U.S. Troops Headed to Poland 

U.S. Army troops will deploy to Zagan in January. A few high-ranking officers visited the museum recently, and Marek gave them a proper guided tour. Many guests will visit the museum in January, and there is a rumor that Marek will finally get to drive an Abrams tank!

Center Compound Roommates – POW daughter, Ali Powell – U.S.

Ali’s father was navigator, James Chandler. In his Log Book, he noted some of the men he knew in Center Compound. Hopefully, some readers will see a familiar name.

img_2192   img_2193

Life Magazine – 1942

Marek has located the Life Magazine that featured a group of “early bird”  SLIII American POWs who posed for the Germans in front of their barracks. Lt. Col. A.P. Clark is sitting in the back row, first man on the left. This photo was shown with a photo of German POWs held in the U.S. Many of us grew up with Life and Look Magazines, both now long gone now. The famous picture of the first Americans held in Stalag Luft III was published in the May 31, 1943, issue of the LIFE magazine.

Marek: “I attached a clip from Gen. Clark’s album (USAF Academy). He described it as ‘Life Magazine Nov ’42.’ See the whole magazine in link below. You will find the picture on page 25.”



[#18 is actually POW Charles Cook who was in the Eagles Squadrons, and #19 is POW Ed Tovrea.]

Folded Wings

Condolences to the families of these fine men and patriots:

 POW William H. Harvey

 POW Charles PattersonPOW son, Craig Patterson – U.S.

POW Charles A. Patterson, whom we enjoyed at the Dayton Reunion in 2012, passed away on 11 Oct 2016. He was 96 years and five months old at the time of his passing. He was a B-24 pilot assigned to the 15th Air Force, 459th Bomb Group, 757th Bomb Squadron. His plane was shot down on 15 July 1944 during a mission to Ploesti, Romania, and he was incarcerated in Stalag Luft III [and Stalag VII-A] until liberated.

charles-a-patterson-2nd-lt-army-air-corps-1943-deceased    charles-a-patterson-and-crew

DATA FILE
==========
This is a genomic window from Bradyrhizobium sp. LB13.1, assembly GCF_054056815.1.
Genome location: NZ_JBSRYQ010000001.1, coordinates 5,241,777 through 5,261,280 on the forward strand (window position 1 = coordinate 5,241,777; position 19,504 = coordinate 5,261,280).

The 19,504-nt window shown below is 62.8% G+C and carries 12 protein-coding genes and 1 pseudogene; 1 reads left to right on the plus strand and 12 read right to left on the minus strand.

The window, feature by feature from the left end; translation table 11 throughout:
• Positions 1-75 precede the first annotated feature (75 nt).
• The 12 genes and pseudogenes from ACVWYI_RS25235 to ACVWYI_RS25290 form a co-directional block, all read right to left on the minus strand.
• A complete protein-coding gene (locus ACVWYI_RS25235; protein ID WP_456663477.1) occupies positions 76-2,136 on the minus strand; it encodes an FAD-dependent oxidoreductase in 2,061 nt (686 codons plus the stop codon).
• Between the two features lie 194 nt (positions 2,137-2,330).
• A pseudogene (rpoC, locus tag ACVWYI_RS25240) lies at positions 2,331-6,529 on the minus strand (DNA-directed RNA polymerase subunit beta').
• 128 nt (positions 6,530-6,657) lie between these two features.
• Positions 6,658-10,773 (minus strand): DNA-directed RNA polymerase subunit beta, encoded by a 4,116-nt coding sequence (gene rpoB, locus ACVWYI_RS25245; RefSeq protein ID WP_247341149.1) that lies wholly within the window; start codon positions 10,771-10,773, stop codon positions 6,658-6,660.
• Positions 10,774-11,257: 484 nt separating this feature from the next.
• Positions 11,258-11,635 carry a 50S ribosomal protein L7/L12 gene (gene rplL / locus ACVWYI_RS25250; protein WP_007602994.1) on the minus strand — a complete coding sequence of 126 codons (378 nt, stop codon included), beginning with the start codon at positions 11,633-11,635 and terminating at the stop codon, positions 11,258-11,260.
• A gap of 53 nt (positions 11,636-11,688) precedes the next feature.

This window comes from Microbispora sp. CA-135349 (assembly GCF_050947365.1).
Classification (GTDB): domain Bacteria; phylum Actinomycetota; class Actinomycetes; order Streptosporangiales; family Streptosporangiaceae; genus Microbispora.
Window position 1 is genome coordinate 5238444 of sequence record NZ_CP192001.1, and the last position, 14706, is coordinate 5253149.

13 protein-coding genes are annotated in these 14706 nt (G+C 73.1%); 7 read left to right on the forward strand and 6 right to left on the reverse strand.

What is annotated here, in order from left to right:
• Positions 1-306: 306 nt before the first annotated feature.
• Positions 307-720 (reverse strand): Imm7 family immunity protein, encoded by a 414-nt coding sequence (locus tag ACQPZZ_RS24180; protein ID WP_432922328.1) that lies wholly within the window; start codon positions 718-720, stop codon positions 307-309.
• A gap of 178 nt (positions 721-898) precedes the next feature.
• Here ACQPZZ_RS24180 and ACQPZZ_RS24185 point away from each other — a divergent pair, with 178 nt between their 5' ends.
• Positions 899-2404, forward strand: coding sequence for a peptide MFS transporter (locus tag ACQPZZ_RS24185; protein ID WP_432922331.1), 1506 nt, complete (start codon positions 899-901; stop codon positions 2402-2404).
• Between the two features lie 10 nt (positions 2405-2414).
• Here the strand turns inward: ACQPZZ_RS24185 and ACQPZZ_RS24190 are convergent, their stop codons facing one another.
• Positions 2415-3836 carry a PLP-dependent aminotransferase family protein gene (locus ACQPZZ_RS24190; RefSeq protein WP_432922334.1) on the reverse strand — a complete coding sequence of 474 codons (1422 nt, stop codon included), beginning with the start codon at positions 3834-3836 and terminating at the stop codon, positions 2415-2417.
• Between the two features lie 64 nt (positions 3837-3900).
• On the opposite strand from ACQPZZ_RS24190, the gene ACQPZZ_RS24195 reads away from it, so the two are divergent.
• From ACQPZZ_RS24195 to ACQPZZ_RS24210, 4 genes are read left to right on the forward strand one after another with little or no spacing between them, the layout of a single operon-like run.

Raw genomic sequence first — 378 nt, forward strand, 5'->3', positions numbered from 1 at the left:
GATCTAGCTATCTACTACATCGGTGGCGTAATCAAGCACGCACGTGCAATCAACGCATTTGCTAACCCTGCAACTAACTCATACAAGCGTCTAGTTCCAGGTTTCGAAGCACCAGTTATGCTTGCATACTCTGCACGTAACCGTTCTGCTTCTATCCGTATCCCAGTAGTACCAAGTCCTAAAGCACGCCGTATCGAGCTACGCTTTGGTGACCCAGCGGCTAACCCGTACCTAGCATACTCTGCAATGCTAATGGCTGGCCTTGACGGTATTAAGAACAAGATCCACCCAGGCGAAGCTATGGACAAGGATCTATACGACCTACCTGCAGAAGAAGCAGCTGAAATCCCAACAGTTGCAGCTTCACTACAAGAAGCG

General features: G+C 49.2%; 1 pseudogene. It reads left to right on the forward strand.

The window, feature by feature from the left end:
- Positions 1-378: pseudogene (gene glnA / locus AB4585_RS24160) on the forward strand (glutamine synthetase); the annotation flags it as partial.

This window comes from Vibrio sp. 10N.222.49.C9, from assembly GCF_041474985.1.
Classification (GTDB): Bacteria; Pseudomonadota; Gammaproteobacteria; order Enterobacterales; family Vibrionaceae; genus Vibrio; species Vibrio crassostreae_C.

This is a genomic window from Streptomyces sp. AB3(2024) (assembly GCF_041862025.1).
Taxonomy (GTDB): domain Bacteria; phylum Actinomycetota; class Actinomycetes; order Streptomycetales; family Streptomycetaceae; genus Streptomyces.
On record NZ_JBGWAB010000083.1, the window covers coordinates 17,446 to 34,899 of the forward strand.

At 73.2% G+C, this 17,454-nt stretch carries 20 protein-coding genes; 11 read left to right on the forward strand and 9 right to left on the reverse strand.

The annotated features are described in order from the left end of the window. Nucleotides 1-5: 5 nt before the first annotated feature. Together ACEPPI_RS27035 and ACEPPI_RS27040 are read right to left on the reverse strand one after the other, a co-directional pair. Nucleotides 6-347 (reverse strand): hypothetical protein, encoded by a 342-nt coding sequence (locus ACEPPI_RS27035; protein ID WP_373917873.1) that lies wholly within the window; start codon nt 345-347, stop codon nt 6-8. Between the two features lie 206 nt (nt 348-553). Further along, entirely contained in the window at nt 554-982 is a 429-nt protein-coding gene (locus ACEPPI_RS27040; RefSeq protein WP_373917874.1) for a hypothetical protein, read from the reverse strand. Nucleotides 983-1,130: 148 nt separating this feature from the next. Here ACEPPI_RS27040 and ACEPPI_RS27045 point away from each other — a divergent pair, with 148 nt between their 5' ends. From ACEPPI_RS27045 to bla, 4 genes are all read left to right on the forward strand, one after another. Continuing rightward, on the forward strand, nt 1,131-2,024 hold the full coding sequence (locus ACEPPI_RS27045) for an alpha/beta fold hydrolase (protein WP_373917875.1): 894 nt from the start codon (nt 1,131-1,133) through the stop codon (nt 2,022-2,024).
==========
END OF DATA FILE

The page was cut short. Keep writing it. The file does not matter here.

charles-patterson-no-1-june-1944  charles-patterson-no-2-june-1944

Charles in the cockpit

POW Warren Peter Endris

1st Lt. Endris was in South Compound, Barracks 136, Room 6. He was a B -17 pilot who evaded for 60 days in France before being taken to the notorious Frenses Prison near Paris. On March 8, 1943, Edris was shot down on a bombing mission over German submarine pens.

More of his story can be found in the obituary link below.


Pete Edris, a World War II POW MIA, salutes in honor of the POW

MIA during a brief ceremony Dec. 10, 2011, at Mt. Gur Cemetery

in Kernersville, N.C.

F/Lt Zbigniew Gutowski Marek Lazarz – Poland

F/Lt Zbigniew Gutowski was buried in Warsaw on November 21st, 2016. He was 99. He was with the 302 Polish Fighter Squadron RAF, shot down over France in November 1941. He died in Canada in March of this year. According to the wishes of Gutowski’s family members, his ashes were brought back to Poland, and his urn was placed in his brother’s tomb in the military section of Powazki Cemetery in Warsaw. Zbigniew Gutowski was a member of the Escape Organization in Stalag Luft 3. With Bronislaw Mickiewicz and Zbigniew Kustrzynski, he designed the trap doors to escape tunnels Tom, Dick and Harry. Gutowski’s brother, Michal, was in Polish Gen. Maczek’s famous 1st Division. An excellent horseback rider, he was a member of the Polish Olympic team in Berlin in 1936.

15094939_1242025592535644_5660577865281307437_n-2    15171093_1242677209137149_3847097194635696333_n-2

F/Lt Zbigniew Gutowski                                     Funeral Mass In Warsaw





Pictures by Lt. Col. (ret.) Waldemar Kotula


Gutowski is third from the left in this picture taken in Stalag Luft III. Mickiewicz is the first man on the left. Kustrzynski is the tall man in the back row, fifth from left. All of these men were Polish officers at SL3. POW Danny Krol, murdered after the Great Escape, is in the front row, second from the left.

POW Robert A. Hoover – Stalag Luft I – Barth – POW son, Mike Woodworth – U.S.   Link shows the aviation art Hoover describes in the video depicting when he was shot down.

Air Force IQ Test

Test Your IQ

What’s Your Air Force I.Q.?

Test your knowledge, take the following test containing a few of the questions from the, “AIR FORCE” magazine. January 1944 1. A warrant officer is saluted by enlisted men as if he were a commissioned officer:

a. True

b. False


2. The Chief of the Air Staff is (in 1944):

a. Major General William Lynd

b. Major General B. M. Giles

c. Lt. General B.K. Yount

d. Maj. General Walter H. Frank


3. The astro-dome is used by:

a. Navigators to take drift readings

b. bombardiers to help sight target

c. Pilots as a landing aid

d. Navigators to take celestial observations


4. The horsepower developed by each engine of the P-38 is:

a. 1,000

b. 1,150

c. 1,250

d. 1,500


5. To what does CAVU refer?






 Henry Soderberg – POW Camps’ AngelDr. Mary Ruwell – U.S.A.F. Academy

Henry was the representative of the YMCA for the Protecting Power, Sweden, spending his days visiting Allied POW camps and making life a bit easier for the men he visited. Below is his own personal map showing in red all the camps he visited up through the end of the war. Long after the war, Henry became V.P. of SAS – Scandinavian Airlines. He died in 1998.